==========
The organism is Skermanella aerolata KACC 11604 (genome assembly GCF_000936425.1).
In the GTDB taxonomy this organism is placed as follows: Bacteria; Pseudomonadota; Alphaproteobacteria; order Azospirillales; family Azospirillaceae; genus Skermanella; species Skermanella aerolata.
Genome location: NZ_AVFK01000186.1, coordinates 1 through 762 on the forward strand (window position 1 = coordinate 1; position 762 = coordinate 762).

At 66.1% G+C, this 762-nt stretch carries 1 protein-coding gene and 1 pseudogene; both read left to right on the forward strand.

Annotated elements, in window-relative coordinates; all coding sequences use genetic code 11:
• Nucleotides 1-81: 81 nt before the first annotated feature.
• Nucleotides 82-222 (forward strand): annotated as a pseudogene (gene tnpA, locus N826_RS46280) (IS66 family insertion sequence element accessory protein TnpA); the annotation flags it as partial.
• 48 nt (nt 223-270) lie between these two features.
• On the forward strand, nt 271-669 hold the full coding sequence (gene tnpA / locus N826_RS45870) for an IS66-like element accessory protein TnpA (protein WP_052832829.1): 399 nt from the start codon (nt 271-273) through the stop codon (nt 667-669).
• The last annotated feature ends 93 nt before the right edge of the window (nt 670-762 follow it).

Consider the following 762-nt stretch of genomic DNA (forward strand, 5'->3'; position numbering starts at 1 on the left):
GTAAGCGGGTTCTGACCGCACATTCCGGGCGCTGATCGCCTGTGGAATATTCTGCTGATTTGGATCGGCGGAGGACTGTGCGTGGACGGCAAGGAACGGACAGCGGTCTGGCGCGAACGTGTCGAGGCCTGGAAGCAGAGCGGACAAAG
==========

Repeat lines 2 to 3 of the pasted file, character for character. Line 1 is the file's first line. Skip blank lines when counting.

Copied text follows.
In the GTDB taxonomy this organism is placed as follows: Bacteria; Pseudomonadota; Alphaproteobacteria; order Azospirillales; family Azospirillaceae; genus Skermanella; species Skermanella aerolata.
Genome location: NZ_AVFK01000186.1, coordinates 1 through 762 on the forward strand (window position 1 = coordinate 1; position 762 = coordinate 762).